Obesity is defined as excess body fat. Because body fat is difficult to measure directly, obesity is often measured by body mass index (BMI), a common scientific way to screen for whether a person is underweight, normal weight, overweight, or obese.
Common ailments caused by obesity
- Cardiovascular Disease(High Blood Pressure/Heart Disease)
- Depression, Sleep Apnoea
- Swollen Legs
- Pulmonary Embolism
- Joint Pain And Stiffness
- High Cholesterol And Obesity
- Healthy range of weight is 18.5-23
- Overweight is 23-27.5
- class l obesity is 27.5-32.5
- Class 2 obesity is 32.5-37.5
- Class 3 obesity or morbid obesity is >37.5
- Class 4 as super obesity is 40-49.9, and
- class 5 obesity super-super obesity >50
How obesity can be treated?
It can be treated by-
- Diet control
- Bariatric surgery
If Unlikely to lose weight or keep it off over the long term using other methods then the patient opt for bariatric surgery
What is Bariatric Surgery?
Bariatric surgery promotes weight loss by changing the digestive system anatomy, limiting the amount of food that can be eaten and digested. Weight loss is achieved by reducing the size of the stomach with a gastric band or through removal of a portion of the stomach (sleeve gastrectomy or biliopancreatic diversion with duodenal switch) or by resecting and re-routing the small intestine to a small stomach pouch (gastric bypass surgery). It cures or improves most of the medical problems like diabetes, blood pressure, arthritis etc.
What criteria candidates should meet
- Have morbid obesity (BMI >37.5 )
- Have a BMI of at least 32.5 and serious health problems linked to weight, such as type 2 diabetes or sleep apnoea, or heart disease that may improve with bariatric surgery.
- Are at least 18 years of age
Types of Bariatric Surgery
Bariatric surgery may be performed through "open" approaches which involve cutting the stomach in the standard manner
Nowadays laparoscopic approach is commonly followed.
There are four types of operations that are commonly offered
- Roux-en-y gastric bypass (RYGB)
- Roux-en-y gastric bypass (RYGB)
- Biliopancreatic diversion with a duodenal switch (BPD-DS)
- Vertical sleeve gastrectomy (VSG).
Roux-en-y gastric bypass (RYGB)
In this procedure the surgeon creates a small pouch and attaches a section of the small intestine directly to the pouch. This allows food to bypass a portion of the small intestine.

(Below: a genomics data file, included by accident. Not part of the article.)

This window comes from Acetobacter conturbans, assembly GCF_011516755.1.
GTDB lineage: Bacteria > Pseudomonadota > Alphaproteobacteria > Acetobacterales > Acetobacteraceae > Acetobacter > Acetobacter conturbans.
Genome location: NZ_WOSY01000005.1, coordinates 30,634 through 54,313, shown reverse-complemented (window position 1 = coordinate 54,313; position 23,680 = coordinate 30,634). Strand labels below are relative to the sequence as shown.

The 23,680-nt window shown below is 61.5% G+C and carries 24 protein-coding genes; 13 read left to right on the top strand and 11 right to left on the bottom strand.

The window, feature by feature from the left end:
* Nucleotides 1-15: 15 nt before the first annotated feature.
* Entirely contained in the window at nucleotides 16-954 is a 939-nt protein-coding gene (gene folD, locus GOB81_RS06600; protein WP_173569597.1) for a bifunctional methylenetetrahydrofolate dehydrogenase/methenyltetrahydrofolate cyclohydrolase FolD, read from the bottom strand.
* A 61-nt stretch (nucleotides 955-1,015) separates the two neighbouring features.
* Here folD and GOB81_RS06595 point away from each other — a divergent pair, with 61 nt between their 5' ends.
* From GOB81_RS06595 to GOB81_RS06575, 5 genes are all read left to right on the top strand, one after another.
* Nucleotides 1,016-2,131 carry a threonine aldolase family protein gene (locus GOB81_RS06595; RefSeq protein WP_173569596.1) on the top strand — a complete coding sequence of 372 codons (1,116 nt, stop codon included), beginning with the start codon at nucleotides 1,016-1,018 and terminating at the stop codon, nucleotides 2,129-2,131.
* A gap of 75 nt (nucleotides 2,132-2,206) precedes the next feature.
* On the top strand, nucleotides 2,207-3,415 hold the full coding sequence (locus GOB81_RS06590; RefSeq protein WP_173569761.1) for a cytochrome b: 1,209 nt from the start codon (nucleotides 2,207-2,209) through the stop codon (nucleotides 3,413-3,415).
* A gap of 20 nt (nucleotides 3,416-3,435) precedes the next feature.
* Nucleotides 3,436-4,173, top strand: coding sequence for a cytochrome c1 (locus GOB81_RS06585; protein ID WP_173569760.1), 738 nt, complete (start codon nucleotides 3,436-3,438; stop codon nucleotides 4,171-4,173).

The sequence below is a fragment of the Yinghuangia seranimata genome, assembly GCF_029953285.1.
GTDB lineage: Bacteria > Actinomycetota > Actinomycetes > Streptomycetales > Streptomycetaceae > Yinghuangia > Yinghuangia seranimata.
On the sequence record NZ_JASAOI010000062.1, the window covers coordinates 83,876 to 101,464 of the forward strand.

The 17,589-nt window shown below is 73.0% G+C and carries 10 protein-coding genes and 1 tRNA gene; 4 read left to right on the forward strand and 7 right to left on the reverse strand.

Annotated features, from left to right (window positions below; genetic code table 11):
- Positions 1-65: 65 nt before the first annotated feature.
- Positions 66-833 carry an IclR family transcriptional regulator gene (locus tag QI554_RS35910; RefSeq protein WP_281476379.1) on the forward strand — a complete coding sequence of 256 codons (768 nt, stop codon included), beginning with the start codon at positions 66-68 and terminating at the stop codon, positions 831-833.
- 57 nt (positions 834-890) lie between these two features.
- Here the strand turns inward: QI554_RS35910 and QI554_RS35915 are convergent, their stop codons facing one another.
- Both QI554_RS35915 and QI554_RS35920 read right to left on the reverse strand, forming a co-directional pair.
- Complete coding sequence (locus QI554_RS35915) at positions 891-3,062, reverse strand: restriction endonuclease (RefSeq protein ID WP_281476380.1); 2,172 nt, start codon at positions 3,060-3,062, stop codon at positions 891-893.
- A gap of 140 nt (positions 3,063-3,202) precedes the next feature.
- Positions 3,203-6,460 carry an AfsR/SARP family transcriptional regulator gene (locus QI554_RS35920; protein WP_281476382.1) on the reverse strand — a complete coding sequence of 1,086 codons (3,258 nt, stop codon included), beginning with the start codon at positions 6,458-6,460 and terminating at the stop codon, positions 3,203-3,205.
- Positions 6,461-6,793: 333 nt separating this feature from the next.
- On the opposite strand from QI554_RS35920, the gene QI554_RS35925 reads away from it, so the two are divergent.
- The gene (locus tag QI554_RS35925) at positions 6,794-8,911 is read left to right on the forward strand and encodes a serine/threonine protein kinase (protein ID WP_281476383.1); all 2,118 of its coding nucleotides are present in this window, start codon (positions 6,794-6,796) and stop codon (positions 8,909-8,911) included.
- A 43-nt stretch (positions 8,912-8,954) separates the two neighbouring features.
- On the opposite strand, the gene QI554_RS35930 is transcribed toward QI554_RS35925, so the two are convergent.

Vertical sleeve gastrectomy (VSG).
During sleeve gastrectomy procedure a thin vertical sleeve of stomach is created using a stapling device. The sleeve is about the size of a banana.The rest of the stomach is removed.
Mini Gastric Bypass
The stomach is divided with a laproscopic stapler. The new stomach is much smaller and shaped like a small tube. Between 2-7 ft of intestines are bypassed. The surgeon attaches the remainder of the intestine to the new stomach. The food flows to the small tube like stomach and bypassed between 2-7 ft of intestine where it resumes the normal digestive process in the remaining intestine.
What is the age limit for bariatric surgery?
To be eligible for bariatric surgery, you must be between 18 and 70 years of age.
What is the expected hospital stay for the surgery?
Most patients stay in the hospital actually for 24 hrs -36 hrs. If there are no complications but he is only under observation then the stay is for 2-3 days.
How much weight patient will lose?
A person is expected to lose an average of 60% of extra body weight (beyond the normal expected weight of the individual according to the height) over a duration of about 12-18 months. Gastric bypass patients tend to lose an average of 60-80% of EBW(excess body weight) sleeve patients tend to lose 50-70% of EBW.
How does surgery promote weight loss?
- Bariatric surgery restricts food intake, which leads to weight loss.
- Patients who have bariatric surgery must commit to a lifetime of healthy eating and regular exercise.
- These healthy habits may help patients maintain weight loss after surgery
Benefits of Surgery
Marked improvement is seen in
Quality of life is improved in 90% of the patients
- pseudotumor cerebri
- obstructive sleep apnoea
- Fatty liver disease
- Cardiovascular disease
- Type II Diabetes mellitus
- Polycystic ovary syndrome
- Degenerative joint disease
How long will I be off work after surgery?
Your time off work will depend on the type of weight loss surgery you have and the type of work you do.
In general, plan to take about one week off from work. While you will not be incapacitated by any means, you will use this period to focus on healthy eating and drinking habits.
Dietary tips for Bariatric Patients
- Eat balanced meals with small portions.
- Follow a diet low in calories, fats and sweets.
- Follow a diet high in protein
- Eat slowly and chew small bites of food thoroughly.
- Allow 30-60 minutes for each meal
- Eat 6 small meals throughout the day instead of 3 big meals. DO NOT snack between meals.
- STOP EATING AS SOON AS YOU ARE FULL.
- Do not use straws, or drink carbonated beverages or chew ice. They can introduce air into your pouch and cause discomfort.
- Avoid sugar, sugar-containing foods and beverages, concentrated sweets and fruit juices
- Don’t tempt yourself with a pantry full of junk foods.
- Eliminate fast food.
- We recommend drinking at least 2 litres (64 ounces or 8 cups) of fluids a day.
- We strongly warn against drinking any alcoholic beverages. After surgery, alcohol is absorbed into the system much more quickly than before, making its sedative and mood-altering effects more difficult to predict and control
- Take your vitamin and mineral supplement every day